Nutrient Agar Powder
Preparation & Equipment Use
Agar is pronounced awger (sounds like fogger without the f). Agar is a gelling agent extracted from red seaweed. Nutrient agar is a commonly used food medium for microbial cultures. Nutrient agar contains:
- beef extract (provides carbohydrates, nitrogen, vitamins, salts)
- peptone (helps control pH)
- agar (a carbohydrate used as a solidifying agent)
- distilled water (an agent for distributing food materials to growing colonies of micro-organisms)
flask or beaker
glass stir rod
sterile petri dishes (plastic)
flame or boiling mixture
heat resistant hand protection
Note: Keep sterile petri dishes closed until ready to pour agar into them.
Air-borne contaminants can easily invade an open
Storage: Stack agar plates upside down in the refrigerator.
Do Not Freeze! The purpose of placing the plates upside down is to
prevent condensation from dripping down onto the agar surface which could
then facilitate movement of organisms between colonies.
- Measure agar and distilled water into clean flask or beaker.
Recipe: Agar + Distilled Water = Yield
|+ Distilled Water
- Flame sterilize a clean glass stir rod to stir the medium as it melts.
- While wearing heat resistant hand protection, hold the flask or beaker
over the flame. Swish or stir the mixture constantly while heating.
- Boil the mixture for 1 minute. Remove from heat.
- Place a sterile lab thermometer. in the mixture and monitor the temperature
until it falls to approximately 45 - 50° C or if a lab thermometer
is not available, cover and let stand a few minutes.
- Pour enough melted agar into each sterile plastic petri dish to cover
the bottom - about 1/8" to 1/4" deep. Replace the lid immediately.
- Place agar plates on a counter top to cool and set. Agar medium will
set like stiff gelatin at room temperature.
- The agar medium is now ready for storage or use.
Preparing the Plates
- If plates have been refrigerated, set them out and allow them to
warm to room temperature.
- Sterilize the loop
Uncover each agar plate just long enough to inoculate the medium.
hold the petri dish lid directly over the petri
dish (or tilt the lid just enough to allow the loop inside) while inoculating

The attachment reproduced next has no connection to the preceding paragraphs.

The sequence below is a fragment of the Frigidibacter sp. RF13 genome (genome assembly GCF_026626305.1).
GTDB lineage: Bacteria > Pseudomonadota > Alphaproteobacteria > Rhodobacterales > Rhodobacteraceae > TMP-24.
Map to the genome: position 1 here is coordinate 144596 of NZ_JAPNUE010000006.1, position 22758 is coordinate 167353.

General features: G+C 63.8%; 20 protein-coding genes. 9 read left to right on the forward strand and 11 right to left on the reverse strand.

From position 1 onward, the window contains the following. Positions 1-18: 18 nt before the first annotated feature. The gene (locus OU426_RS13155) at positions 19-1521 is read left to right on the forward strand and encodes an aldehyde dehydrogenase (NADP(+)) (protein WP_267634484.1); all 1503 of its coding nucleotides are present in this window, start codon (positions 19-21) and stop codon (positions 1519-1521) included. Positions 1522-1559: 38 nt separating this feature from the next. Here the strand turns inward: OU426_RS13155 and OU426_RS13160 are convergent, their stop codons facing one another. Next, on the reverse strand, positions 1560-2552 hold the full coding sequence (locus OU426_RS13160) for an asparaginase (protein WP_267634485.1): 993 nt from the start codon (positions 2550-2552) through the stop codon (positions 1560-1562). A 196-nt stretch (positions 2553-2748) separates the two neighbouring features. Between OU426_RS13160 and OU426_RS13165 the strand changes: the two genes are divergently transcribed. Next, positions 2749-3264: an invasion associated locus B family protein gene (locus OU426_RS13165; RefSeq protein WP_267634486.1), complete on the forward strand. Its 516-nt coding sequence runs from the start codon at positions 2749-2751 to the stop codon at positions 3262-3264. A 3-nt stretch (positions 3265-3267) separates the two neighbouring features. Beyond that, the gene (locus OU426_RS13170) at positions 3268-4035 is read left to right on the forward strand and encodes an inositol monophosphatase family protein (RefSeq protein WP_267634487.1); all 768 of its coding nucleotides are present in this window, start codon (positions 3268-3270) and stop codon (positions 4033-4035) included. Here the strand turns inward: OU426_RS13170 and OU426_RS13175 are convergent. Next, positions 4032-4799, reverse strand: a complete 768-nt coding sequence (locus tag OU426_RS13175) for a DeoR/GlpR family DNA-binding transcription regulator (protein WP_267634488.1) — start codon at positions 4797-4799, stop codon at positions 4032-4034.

the medium to help prevent contamination from air-borne particles. Do
not allow the loop to touch the petri dish.
Do not Dip the loop in the agar, let it glide over the surface.
Make a pattern of inoculation lines (parallel lines, tic-tac-toe,
zig-zag, initials, etc.) to help determine that what is growing is what
you put there and not an air-borne contaminant.
Place the cover back on the plate immediately.
- To sterilize the loop, hold the handle with a pot holder and place
the tiny looped wire in a flame until it turns bright red
- Allow the loop to cool for 3 - 5 seconds before touching the collection
- Resterilize the loop after each inoculation.
- Do not allow the loop to touch any surface other than the collection
area and the agar.
- Turn the plates upside down and put them in a warm
place. The ideal temperature for incubation is 32° C or 90°
F. Bacterial growth should start to become visible in about 2 -3 days.
Science Fair Tips and Ideas for Kids:
- Have someone take lots of pictures - some showing your face, some
not showing your face.
Keep a log of everything you do that relates to your project. Don't
forget dates and times.
Label the bottom of each petri dish with a wax marker before inoculating
them. Fewer mistakes are made when all the planning and preparation
is done before starting the project.
Describe and number colonies. Measure them daily in mm. with a metric
ruler. A clear ruler is ideal.
Use a hand lens or microscope to help in describing colonies.
List all your helpful resources; books, parents, teachers, web sites,
and please don't forget us at Science Stuff.
Use color pictures and illustrations on your display board.
Be neat! A great project should have a great presentation! Measure
and lightly mark where each item will go on your display board before
you glue or tape it in place. Even with a great project, if your presentation
is sloppy, you will lose points.
- preparing materials for the experiment
- setting up to do the experiment
- doing the experiment, all the parts
- keeping a log of the experiment
- pictures of petri dishes with colonies
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